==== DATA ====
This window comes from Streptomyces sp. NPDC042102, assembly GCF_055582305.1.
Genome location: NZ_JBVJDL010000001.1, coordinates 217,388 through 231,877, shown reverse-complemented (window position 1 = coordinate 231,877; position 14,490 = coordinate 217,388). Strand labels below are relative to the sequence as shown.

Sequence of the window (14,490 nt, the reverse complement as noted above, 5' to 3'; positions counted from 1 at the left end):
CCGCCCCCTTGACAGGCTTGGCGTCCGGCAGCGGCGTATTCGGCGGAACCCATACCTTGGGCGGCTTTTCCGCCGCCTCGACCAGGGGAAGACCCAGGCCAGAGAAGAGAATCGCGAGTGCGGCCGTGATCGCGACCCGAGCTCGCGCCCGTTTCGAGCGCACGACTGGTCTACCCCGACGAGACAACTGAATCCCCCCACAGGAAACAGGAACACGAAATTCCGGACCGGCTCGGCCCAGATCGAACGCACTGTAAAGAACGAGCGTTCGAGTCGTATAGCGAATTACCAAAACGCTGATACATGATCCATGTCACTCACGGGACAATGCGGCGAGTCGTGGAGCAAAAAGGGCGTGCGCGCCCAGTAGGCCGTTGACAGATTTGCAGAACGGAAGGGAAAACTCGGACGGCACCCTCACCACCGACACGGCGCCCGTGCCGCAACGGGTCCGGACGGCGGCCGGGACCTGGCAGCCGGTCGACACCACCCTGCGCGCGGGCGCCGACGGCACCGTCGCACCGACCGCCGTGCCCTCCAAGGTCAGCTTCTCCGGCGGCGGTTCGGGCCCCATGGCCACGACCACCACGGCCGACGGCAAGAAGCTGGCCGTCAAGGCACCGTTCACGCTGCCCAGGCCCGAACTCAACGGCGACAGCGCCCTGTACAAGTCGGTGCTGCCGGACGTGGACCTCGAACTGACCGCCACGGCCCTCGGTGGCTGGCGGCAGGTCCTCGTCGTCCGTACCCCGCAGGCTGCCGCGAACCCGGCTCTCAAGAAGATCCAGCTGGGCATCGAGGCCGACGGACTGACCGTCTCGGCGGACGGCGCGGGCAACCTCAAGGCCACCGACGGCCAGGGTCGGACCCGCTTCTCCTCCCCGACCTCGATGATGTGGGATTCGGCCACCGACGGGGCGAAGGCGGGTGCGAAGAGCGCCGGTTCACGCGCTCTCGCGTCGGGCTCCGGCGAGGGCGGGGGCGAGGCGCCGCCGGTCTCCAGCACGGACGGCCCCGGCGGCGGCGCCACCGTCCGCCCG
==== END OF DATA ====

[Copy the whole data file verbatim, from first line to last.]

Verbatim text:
This window comes from Streptomyces sp. NPDC042102, assembly GCF_055582305.1.
Genome location: NZ_JBVJDL010000001.1, coordinates 217,388 through 231,877, shown reverse-complemented (window position 1 = coordinate 231,877; position 14,490 = coordinate 217,388). Strand labels below are relative to the sequence as shown.

Sequence of the window (14,490 nt, the reverse complement as noted above, 5' to 3'; positions counted from 1 at the left end):
CCGCCCCCTTGACAGGCTTGGCGTCCGGCAGCGGCGTATTCGGCGGAACCCATACCTTGGGCGGCTTTTCCGCCGCCTCGACCAGGGGAAGACCCAGGCCAGAGAAGAGAATCGCGAGTGCGGCCGTGATCGCGACCCGAGCTCGCGCCCGTTTCGAGCGCACGACTGGTCTACCCCGACGAGACAACTGAATCCCCCCACAGGAAACAGGAACACGAAATTCCGGACCGGCTCGGCCCAGATCGAACGCACTGTAAAGAACGAGCGTTCGAGTCGTATAGCGAATTACCAAAACGCTGATACATGATCCATGTCACTCACGGGACAATGCGGCGAGTCGTGGAGCAAAAAGGGCGTGCGCGCCCAGTAGGCCGTTGACAGATTTGCAGAACGGAAGGGAAAACTCGGACGGCACCCTCACCACCGACACGGCGCCCGTGCCGCAACGGGTCCGGACGGCGGCCGGGACCTGGCAGCCGGTCGACACCACCCTGCGCGCGGGCGCCGACGGCACCGTCGCACCGACCGCCGTGCCCTCCAAGGTCAGCTTCTCCGGCGGCGGTTCGGGCCCCATGGCCACGACCACCACGGCCGACGGCAAGAAGCTGGCCGTCAAGGCACCGTTCACGCTGCCCAGGCCCGAACTCAACGGCGACAGCGCCCTGTACAAGTCGGTGCTGCCGGACGTGGACCTCGAACTGACCGCCACGGCCCTCGGTGGCTGGCGGCAGGTCCTCGTCGTCCGTACCCCGCAGGCTGCCGCGAACCCGGCTCTCAAGAAGATCCAGCTGGGCATCGAGGCCGACGGACTGACCGTCTCGGCGGACGGCGCGGGCAACCTCAAGGCCACCGACGGCCAGGGTCGGACCCGCTTCTCCTCCCCGACCTCGATGATGTGGGATTCGGCCACCGACGGGGCGAAGGCGGGTGCGAAGAGCGCCGGTTCACGCGCTCTCGCGTCGGGCTCCGGCGAGGGCGGGGGCGAGGCGCCGCCGGTCTCCAGCACGGACGGCCCCGGCGGCGGCGCCACCGTCCGCCCG